This is of course how people like us get stuck in ruts: the neighborhoods around Praça dos Flores or Principe Real are culinary-wise where most of our favorites are gathered and where we know that foodwise, things will be a safe bet: let’s go and eat at Fernanda’s wonderfully cute Mercearia do Século because there we’re sure that nobody’s trying to rip us off or that we’ll end up with a stomachache after the end of our meal. Want a glass of wine? Why bother trying the gentrified looking, expensive red wine that The Mill offers in a clinical, white interior when you’ve got the incredibly cozy, homely Carinho do Vinho always pulling you in with a great glass, equally wonderful conversations and food that is always as good as it was the last time.
Granted, it takes away the element of surprise or joy of discovering new places a little bit. It’s just that Lisbon is going through massive, major changes: from gentrification with the overvaluing of real estate to the deterioration of public transport to the blind endorsement of tourism of any kind (all three of which are more or less interconnected problems anyway), Lisbon is, for better or for worse, no longer what it was when I first came here nine years ago. For those who are interested in knowing more about these developments, you can watch the documentaries Terramoturismo and You’ll Soon Be Here.
We’re well aware that Lisbon and its inhabitants is tackling some major, crazy-shit issues right now that go way beyond a nicely dressed salad or a decent piece of grilled tuna, however: we all need to eat two to three times a day and many traditional restaurants here are still neighborhood hubs that bring people, families and friends together over good food and (preferably) a glass of wine. Or three. What the heck, just make it a bottle. Even though we’ve rarely covered pastelarias, restaurants or BBQ-places (churrasqueiras) so far, we do love them and now that so many of these places will see their rental prices going up, we are genuinely worried they might be disappearing, which kind of would turn in Lisbon into a city like so many others. Who would want that?
A COOKIE COMPLETELY COVERED IN CHOCOLATE
The humble, noisy, chaotic and almost always delicious tascas, traditional Portuguese restaurants and churrasqueiras are safe bets in a city that is overtaken by sharks looking to make quick money with mediocre food and wine: it’s not only one of your best bets of supporting local, small businesses that are slowly being eradicated in favor of fancy, luxury restaurants and hotels, but also your highest chance of getting a great piece of grilled fish or meat, straight from the bars. A glass of dry red wine or crisp vinho verde is all you need to make for an optimistic, light lunch that is ultimately a meal fit for a king without having to break that pink porcelain piggy you had tucked away under your bed (who needs banks, seriously?).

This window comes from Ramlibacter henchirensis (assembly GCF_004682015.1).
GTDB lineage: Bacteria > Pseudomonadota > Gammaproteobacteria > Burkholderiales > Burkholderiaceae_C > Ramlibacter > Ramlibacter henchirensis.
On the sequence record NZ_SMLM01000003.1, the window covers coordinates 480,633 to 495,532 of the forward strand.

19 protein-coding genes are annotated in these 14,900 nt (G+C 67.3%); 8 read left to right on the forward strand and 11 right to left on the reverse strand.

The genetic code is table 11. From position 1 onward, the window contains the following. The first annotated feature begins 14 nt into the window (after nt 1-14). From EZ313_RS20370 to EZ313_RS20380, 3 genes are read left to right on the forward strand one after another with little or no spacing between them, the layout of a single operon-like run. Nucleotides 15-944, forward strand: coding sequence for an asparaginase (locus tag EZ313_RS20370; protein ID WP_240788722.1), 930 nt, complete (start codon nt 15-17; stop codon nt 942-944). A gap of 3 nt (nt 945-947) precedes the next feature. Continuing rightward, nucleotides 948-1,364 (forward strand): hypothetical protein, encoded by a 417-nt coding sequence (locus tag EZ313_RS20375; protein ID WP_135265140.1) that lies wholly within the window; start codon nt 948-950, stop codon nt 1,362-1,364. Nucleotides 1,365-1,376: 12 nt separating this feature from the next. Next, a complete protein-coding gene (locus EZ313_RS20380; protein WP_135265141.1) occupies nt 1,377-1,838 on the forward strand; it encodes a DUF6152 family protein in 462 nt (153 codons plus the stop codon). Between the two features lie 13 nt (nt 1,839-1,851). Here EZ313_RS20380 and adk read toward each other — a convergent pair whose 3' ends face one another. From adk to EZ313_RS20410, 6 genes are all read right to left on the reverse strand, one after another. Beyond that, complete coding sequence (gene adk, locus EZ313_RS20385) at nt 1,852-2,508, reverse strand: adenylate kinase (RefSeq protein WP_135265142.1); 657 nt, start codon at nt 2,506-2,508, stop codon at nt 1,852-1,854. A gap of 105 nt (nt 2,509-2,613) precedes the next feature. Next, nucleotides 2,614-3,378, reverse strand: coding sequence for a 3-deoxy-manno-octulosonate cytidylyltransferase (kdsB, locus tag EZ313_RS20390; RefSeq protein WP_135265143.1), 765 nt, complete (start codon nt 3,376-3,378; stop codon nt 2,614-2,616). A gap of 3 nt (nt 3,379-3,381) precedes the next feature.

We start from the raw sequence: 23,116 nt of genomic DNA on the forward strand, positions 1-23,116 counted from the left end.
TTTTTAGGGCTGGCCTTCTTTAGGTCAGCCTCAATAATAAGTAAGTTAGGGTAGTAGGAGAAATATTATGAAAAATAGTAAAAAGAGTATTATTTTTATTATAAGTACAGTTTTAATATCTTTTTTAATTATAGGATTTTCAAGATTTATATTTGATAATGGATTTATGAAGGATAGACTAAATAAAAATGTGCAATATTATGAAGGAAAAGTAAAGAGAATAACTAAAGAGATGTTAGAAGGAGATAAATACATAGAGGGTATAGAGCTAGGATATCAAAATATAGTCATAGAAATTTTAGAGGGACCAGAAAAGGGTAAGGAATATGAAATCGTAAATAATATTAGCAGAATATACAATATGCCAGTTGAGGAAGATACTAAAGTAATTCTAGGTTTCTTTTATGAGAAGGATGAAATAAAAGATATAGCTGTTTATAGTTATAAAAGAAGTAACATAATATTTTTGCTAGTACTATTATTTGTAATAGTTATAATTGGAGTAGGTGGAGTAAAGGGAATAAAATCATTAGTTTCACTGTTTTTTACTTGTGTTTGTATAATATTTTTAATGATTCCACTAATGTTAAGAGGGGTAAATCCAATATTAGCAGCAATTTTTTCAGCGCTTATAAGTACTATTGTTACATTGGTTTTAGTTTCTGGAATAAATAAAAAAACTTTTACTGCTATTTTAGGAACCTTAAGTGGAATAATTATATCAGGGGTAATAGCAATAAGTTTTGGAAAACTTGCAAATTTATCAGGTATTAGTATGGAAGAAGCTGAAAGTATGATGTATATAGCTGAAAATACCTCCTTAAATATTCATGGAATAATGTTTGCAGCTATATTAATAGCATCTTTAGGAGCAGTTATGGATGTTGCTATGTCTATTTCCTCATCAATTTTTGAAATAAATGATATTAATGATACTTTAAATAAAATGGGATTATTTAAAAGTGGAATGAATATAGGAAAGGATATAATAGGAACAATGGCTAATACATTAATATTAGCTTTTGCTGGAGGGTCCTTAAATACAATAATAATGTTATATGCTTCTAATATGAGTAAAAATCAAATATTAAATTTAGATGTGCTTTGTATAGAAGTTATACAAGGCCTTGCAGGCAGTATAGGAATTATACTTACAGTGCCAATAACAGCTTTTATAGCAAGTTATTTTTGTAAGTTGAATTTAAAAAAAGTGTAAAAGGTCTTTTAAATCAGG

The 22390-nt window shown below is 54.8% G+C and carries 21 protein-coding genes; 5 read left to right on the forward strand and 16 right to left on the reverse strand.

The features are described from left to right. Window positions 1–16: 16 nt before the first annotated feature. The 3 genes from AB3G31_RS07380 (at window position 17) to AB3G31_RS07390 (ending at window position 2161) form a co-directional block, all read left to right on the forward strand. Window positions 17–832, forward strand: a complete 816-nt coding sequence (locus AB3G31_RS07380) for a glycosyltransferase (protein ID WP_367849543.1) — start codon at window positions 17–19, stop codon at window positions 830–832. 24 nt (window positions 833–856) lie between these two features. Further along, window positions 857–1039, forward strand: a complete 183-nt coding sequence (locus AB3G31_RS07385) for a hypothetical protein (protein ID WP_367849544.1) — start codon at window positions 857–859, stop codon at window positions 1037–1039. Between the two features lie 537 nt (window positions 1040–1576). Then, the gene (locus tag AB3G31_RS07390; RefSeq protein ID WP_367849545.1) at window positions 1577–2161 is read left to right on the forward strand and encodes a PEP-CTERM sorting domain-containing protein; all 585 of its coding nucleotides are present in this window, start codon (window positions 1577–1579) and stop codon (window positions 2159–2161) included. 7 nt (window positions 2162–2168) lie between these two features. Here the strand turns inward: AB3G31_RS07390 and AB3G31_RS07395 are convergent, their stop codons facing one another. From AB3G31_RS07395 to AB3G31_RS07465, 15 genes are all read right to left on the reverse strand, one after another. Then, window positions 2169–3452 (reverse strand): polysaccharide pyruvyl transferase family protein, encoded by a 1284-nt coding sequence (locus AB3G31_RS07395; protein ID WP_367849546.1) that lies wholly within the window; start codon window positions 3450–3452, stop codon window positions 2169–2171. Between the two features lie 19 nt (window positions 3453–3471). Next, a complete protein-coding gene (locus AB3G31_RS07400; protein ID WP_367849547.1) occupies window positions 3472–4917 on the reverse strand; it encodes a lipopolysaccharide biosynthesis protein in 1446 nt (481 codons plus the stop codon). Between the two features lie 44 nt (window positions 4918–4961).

As Lisbon is still continuously changing, one of the most important things we can do, is to keep coming back to local, small businesses, if you like them at least. Provided you can spare the money, buying a bottle of wine from Carinho do Vinho or getting a coffee at Corallo’s or buying vegetables at your local grocery stores or buying your meat from a qualified butcher instead from the supermarket, is a way of sustaining the very businesses that make up so much of what a diversified Lisbon is supposed to look like. Plus, most of the businesses might be a bit more expensive, but in comparison to the often very expensive bars and restaurants in Baixa-Chiado, there’s also a bigger chance of you getting something worth for your money.
No, it won’t stop tourist-trap restaurants from opening up and it won’t make Padaria Portuguesa go out of business (not that that’s the point, but still), but it will, maybe, hopefully, stop your favorite bar or neighborhood shop from disappearing, giving you a great conversation or just a damn good time and a feeling of joy and love for life in general in the meantime. In culinary terms, that’s like a cookie completely covered in chocolate: from whatever angle you approach it, it’s pretty great.
(*) Because it was a long article, I decided to make subtitles. They don’t really give an indication of the structure of the article, but hopefully they’ll make you want to eat something.